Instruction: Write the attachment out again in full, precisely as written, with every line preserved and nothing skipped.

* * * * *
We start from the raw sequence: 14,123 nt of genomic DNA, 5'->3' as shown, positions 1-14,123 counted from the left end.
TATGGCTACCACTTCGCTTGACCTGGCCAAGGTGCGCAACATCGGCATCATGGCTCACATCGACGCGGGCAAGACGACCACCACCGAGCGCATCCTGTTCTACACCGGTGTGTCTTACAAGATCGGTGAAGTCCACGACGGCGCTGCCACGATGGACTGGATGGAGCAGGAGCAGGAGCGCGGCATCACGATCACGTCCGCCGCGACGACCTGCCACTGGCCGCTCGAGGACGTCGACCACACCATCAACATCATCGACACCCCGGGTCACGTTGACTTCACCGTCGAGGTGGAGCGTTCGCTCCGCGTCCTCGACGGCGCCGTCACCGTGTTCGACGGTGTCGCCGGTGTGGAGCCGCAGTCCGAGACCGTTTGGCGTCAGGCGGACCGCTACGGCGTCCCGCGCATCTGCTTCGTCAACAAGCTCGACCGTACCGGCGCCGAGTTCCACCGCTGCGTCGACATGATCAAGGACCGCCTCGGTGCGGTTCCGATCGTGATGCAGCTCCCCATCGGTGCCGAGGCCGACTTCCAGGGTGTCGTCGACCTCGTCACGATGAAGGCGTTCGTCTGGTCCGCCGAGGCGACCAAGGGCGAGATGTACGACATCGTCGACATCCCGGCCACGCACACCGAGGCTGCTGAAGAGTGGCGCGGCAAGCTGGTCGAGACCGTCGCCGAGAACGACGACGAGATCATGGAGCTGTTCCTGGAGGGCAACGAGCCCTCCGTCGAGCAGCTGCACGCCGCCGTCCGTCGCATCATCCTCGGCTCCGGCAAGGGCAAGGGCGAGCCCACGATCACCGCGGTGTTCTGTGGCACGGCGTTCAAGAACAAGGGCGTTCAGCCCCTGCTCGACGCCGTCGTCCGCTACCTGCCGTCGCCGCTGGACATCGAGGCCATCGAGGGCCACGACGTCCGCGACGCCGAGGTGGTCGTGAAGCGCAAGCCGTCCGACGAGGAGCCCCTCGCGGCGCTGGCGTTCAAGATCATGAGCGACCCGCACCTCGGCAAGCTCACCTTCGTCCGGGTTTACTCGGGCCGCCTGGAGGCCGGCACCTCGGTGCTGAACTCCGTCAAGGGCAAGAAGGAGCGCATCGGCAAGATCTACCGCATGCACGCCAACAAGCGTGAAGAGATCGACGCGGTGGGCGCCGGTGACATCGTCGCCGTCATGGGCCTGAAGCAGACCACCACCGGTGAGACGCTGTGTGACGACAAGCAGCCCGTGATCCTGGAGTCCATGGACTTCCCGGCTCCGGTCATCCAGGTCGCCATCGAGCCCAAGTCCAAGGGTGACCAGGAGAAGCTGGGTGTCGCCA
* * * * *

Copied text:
We start from the raw sequence: 14,123 nt of genomic DNA, 5'->3' as shown, positions 1-14,123 counted from the left end.
TATGGCTACCACTTCGCTTGACCTGGCCAAGGTGCGCAACATCGGCATCATGGCTCACATCGACGCGGGCAAGACGACCACCACCGAGCGCATCCTGTTCTACACCGGTGTGTCTTACAAGATCGGTGAAGTCCACGACGGCGCTGCCACGATGGACTGGATGGAGCAGGAGCAGGAGCGCGGCATCACGATCACGTCCGCCGCGACGACCTGCCACTGGCCGCTCGAGGACGTCGACCACACCATCAACATCATCGACACCCCGGGTCACGTTGACTTCACCGTCGAGGTGGAGCGTTCGCTCCGCGTCCTCGACGGCGCCGTCACCGTGTTCGACGGTGTCGCCGGTGTGGAGCCGCAGTCCGAGACCGTTTGGCGTCAGGCGGACCGCTACGGCGTCCCGCGCATCTGCTTCGTCAACAAGCTCGACCGTACCGGCGCCGAGTTCCACCGCTGCGTCGACATGATCAAGGACCGCCTCGGTGCGGTTCCGATCGTGATGCAGCTCCCCATCGGTGCCGAGGCCGACTTCCAGGGTGTCGTCGACCTCGTCACGATGAAGGCGTTCGTCTGGTCCGCCGAGGCGACCAAGGGCGAGATGTACGACATCGTCGACATCCCGGCCACGCACACCGAGGCTGCTGAAGAGTGGCGCGGCAAGCTGGTCGAGACCGTCGCCGAGAACGACGACGAGATCATGGAGCTGTTCCTGGAGGGCAACGAGCCCTCCGTCGAGCAGCTGCACGCCGCCGTCCGTCGCATCATCCTCGGCTCCGGCAAGGGCAAGGGCGAGCCCACGATCACCGCGGTGTTCTGTGGCACGGCGTTCAAGAACAAGGGCGTTCAGCCCCTGCTCGACGCCGTCGTCCGCTACCTGCCGTCGCCGCTGGACATCGAGGCCATCGAGGGCCACGACGTCCGCGACGCCGAGGTGGTCGTGAAGCGCAAGCCGTCCGACGAGGAGCCCCTCGCGGCGCTGGCGTTCAAGATCATGAGCGACCCGCACCTCGGCAAGCTCACCTTCGTCCGGGTTTACTCGGGCCGCCTGGAGGCCGGCACCTCGGTGCTGAACTCCGTCAAGGGCAAGAAGGAGCGCATCGGCAAGATCTACCGCATGCACGCCAACAAGCGTGAAGAGATCGACGCGGTGGGCGCCGGTGACATCGTCGCCGTCATGGGCCTGAAGCAGACCACCACCGGTGAGACGCTGTGTGACGACAAGCAGCCCGTGATCCTGGAGTCCATGGACTTCCCGGCTCCGGTCATCCAGGTCGCCATCGAGCCCAAGTCCAAGGGTGACCAGGAGAAGCTGGGTGTCGCCA